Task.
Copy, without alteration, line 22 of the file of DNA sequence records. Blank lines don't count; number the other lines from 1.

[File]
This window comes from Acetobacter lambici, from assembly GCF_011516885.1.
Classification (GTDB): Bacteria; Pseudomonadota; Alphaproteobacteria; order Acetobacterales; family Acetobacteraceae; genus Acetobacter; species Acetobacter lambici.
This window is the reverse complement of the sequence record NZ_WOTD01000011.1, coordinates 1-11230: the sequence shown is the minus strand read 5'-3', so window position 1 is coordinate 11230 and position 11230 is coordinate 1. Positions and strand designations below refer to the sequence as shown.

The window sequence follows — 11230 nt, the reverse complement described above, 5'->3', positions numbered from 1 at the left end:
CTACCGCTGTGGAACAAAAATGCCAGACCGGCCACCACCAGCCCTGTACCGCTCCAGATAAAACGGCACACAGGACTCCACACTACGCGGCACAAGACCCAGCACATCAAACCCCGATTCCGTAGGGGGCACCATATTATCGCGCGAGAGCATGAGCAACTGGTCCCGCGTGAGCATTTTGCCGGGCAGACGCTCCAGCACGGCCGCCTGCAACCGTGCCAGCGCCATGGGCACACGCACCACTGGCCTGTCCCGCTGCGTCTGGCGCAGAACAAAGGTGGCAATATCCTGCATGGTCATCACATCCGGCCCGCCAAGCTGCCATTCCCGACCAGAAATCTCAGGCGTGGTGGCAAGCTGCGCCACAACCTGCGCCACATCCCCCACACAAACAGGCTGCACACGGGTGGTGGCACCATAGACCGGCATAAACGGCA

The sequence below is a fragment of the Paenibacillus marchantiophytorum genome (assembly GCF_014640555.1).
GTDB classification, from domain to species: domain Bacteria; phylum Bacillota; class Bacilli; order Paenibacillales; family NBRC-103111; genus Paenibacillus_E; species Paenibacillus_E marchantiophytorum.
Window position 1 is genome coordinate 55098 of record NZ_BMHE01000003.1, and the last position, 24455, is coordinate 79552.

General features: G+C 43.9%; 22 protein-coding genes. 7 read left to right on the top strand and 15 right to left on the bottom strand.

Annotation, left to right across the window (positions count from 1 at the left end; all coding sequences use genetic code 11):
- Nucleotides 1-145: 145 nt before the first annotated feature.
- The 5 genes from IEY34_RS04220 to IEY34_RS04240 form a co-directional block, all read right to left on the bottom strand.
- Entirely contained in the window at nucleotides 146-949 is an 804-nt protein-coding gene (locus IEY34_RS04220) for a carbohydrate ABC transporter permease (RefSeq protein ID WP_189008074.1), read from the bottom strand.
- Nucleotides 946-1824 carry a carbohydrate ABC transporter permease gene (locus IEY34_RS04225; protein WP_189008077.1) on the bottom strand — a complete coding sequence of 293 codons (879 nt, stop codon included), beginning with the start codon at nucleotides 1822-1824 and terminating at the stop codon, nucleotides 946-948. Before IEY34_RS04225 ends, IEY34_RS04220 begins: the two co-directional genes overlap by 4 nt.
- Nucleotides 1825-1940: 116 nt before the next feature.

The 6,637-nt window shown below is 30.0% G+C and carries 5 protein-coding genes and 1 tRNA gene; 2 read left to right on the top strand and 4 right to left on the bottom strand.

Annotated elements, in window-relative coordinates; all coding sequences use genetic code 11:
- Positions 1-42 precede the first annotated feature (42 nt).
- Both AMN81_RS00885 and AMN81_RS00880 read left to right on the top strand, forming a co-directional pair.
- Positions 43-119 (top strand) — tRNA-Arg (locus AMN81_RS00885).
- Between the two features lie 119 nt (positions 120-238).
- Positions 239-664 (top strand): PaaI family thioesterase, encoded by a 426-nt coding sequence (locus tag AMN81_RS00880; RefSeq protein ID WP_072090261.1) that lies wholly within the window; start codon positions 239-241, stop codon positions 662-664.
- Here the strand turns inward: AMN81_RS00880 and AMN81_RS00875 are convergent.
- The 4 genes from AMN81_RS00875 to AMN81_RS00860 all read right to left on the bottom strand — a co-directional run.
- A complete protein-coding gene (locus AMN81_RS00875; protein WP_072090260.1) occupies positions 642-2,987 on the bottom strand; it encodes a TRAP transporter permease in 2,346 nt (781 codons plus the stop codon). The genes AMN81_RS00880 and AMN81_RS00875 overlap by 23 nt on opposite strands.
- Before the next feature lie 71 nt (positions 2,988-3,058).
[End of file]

- Positions 239-664 (top strand): PaaI family thioesterase, encoded by a 426-nt coding sequence (locus tag AMN81_RS00880; RefSeq protein ID WP_072090261.1) that lies wholly within the window; start codon positions 239-241, stop codon positions 662-664.